In summary, I found Stedman’s physical descriptions of the place and her use of symbolism set a strong scene when juxtaposed with the protagonist’s unsettled frame of mind. There is a substantial sense of place, with the vastness (…”all the way to Africa…”) of space which sometimes feels empty and sometimes full. The tension between these opposites is woven through the text. The poetic devices work to create a mood and slow pace. I feel it sets the scene for what is to come and invites questions about the crying, the grave, and how the narrative might unfold.
(1,227 words)

Random House Books, Australia
http://www.randomhouse.com.au/authors/ml-stedman.aspx

 
Commentary from writer’s diary

I am curious about creating meaning from marks, making a story which is then re-created in the mind of another, and with marks ( words) that might invoke meaning other than that imagined by the writer. Does this matter? Is it important that the reader understands precisely what the author means? In non-fiction this would be the case, but there is something very exciting about the reader making their own interpretation based on their own life experience, background and education. If there is an unspoken understanding of the basics of a story, following a recognisable structure and an identifiable plot, then the mood, symbolism and emotional qualities may differ depending on the reader.

 
Yet reading the article entitled Tradition and Individual Talent by TS Eliot, I feel moved by the idea that excellence in crafting a poem goes beyond the personality or the background of the poet. It is as if the poet empties herself of all that stands between her and expression, and the reader receives it in the context of his own life and experience. I am pondering this.

 
How does one know if a piece of writing is good? Is all writing structured, following the rules of Aristotle’s first four elements? Are poetic devices carefully contrived and do I need to write well with wordy alliteration, or examine my work minutely like some sort of scientist with a magnifying glass? When I read Dylan Thomas, or better still, listen to his own reading of his work, I am astonished by the skill and beauty of the language and the ease with which it flows. And I see the devices, structure and care.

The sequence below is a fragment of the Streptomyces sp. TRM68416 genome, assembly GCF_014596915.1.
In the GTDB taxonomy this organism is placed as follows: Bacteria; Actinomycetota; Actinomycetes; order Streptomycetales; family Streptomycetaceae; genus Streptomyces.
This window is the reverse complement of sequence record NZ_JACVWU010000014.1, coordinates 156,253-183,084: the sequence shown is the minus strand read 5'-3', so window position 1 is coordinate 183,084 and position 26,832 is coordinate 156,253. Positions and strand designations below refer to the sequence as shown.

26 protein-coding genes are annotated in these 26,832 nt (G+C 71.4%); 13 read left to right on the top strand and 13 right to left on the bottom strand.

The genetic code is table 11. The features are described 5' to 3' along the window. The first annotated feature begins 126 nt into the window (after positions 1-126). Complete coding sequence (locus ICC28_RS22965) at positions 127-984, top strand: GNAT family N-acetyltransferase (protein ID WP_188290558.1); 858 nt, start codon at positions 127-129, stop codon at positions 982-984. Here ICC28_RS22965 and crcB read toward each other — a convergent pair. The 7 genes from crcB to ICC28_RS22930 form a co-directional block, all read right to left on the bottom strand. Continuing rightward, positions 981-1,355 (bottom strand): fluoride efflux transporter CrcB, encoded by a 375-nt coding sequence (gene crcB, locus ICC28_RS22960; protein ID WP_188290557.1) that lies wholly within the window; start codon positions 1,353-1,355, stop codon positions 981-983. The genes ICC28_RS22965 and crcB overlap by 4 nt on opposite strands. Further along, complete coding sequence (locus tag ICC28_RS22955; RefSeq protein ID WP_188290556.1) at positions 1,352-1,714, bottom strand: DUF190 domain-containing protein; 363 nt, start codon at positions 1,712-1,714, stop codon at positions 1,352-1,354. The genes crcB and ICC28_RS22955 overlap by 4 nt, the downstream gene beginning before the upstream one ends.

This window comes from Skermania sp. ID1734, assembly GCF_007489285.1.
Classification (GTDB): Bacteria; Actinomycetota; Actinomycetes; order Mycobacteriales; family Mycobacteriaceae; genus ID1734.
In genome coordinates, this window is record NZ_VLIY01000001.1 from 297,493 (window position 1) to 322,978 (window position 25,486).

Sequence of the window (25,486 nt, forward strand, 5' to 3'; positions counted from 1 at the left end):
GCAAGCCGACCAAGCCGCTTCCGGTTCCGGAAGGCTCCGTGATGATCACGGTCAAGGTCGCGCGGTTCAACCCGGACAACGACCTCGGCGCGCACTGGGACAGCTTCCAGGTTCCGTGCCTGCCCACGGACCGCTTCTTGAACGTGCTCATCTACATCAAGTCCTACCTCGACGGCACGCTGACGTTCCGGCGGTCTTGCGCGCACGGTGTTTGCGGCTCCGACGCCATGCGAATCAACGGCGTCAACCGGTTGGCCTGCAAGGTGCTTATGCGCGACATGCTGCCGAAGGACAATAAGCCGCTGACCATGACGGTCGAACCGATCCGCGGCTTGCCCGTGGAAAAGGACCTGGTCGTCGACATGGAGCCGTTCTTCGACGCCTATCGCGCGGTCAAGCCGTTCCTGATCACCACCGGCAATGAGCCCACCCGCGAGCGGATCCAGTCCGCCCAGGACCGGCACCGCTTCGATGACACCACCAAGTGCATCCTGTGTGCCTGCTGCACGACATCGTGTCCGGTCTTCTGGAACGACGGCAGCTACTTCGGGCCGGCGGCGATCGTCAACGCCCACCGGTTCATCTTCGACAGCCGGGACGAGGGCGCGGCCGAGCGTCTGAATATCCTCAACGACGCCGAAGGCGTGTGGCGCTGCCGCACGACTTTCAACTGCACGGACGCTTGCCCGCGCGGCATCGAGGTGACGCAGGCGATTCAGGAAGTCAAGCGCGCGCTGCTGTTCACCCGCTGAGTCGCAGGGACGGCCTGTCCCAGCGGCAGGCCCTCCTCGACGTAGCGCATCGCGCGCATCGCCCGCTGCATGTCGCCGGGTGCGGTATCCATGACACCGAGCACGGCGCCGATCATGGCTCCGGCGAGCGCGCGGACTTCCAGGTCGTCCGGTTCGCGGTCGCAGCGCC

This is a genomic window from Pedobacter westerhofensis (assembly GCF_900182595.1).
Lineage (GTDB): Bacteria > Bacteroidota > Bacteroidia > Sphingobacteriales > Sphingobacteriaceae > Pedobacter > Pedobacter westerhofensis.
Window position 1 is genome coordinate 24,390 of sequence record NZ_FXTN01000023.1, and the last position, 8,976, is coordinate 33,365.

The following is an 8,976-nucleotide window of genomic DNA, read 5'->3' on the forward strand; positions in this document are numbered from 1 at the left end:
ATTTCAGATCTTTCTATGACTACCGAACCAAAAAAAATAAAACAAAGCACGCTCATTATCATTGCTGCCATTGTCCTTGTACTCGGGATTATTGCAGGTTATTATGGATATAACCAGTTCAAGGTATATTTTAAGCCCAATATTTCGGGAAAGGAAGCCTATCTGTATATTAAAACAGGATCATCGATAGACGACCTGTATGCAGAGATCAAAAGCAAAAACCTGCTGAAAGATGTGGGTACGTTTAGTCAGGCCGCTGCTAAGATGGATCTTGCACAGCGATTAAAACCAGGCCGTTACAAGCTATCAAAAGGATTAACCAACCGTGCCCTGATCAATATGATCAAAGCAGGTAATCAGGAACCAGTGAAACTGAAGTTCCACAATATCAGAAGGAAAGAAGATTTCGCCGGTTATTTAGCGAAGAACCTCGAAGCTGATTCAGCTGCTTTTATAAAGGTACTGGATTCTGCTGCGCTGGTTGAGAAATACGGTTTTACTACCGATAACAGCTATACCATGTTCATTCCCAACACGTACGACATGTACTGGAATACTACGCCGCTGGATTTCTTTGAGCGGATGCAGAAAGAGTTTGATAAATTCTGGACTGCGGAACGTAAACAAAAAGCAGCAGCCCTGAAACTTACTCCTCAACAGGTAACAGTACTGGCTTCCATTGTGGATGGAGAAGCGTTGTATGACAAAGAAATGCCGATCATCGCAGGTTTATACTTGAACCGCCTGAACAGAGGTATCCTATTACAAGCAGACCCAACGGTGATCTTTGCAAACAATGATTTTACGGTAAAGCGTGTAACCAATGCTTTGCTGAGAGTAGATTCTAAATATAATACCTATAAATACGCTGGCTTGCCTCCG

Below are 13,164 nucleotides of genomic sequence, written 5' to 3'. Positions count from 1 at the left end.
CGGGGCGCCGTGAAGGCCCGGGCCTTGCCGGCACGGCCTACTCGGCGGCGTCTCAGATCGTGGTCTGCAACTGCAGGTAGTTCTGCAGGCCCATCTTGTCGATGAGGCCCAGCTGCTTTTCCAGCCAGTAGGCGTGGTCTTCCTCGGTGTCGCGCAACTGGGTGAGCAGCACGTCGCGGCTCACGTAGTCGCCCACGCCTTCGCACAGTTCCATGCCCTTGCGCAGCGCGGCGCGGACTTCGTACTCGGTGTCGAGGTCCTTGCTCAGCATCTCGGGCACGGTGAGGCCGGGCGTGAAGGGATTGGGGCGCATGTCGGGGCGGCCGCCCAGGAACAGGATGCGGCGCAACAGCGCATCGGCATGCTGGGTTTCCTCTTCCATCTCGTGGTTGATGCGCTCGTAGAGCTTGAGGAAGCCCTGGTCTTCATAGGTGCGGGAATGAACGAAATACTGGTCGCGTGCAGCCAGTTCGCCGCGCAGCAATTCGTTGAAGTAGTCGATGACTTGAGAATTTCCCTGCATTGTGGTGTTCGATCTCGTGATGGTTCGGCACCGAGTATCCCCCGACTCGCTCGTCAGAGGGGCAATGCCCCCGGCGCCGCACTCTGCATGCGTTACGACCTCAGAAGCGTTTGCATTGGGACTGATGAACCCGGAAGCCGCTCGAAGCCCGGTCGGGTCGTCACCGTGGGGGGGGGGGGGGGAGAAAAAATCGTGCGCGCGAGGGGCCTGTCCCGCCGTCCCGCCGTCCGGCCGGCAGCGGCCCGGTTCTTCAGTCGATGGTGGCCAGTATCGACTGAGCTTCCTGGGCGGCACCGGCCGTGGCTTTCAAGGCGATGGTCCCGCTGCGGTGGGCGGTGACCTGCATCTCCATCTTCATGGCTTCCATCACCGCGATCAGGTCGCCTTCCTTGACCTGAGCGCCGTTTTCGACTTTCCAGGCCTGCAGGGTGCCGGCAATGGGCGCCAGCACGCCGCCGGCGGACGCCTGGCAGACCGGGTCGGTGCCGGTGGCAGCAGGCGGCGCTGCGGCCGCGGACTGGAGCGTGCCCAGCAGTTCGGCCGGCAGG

The role of the reader excites me. Why would this be any different to the role of the viewer at a gallery? This is one of the aspects of this part of the course which I have enjoyed most. When I question my assumptions and find a new path opening, it gives me great hope that I might continue to learn and grow.

 
In writing the essay for assignment two, I attempted to make my own writing more interesting. I considered the reader ( tutor) and aimed for clarity as well as hopefully well-structured sentences . Although initially I intended to follow a plan for the essay, it seemed that it ended differently to how I intended. Tutor feedback will help me determine if this is a problem. (405 words)

 

Self assessment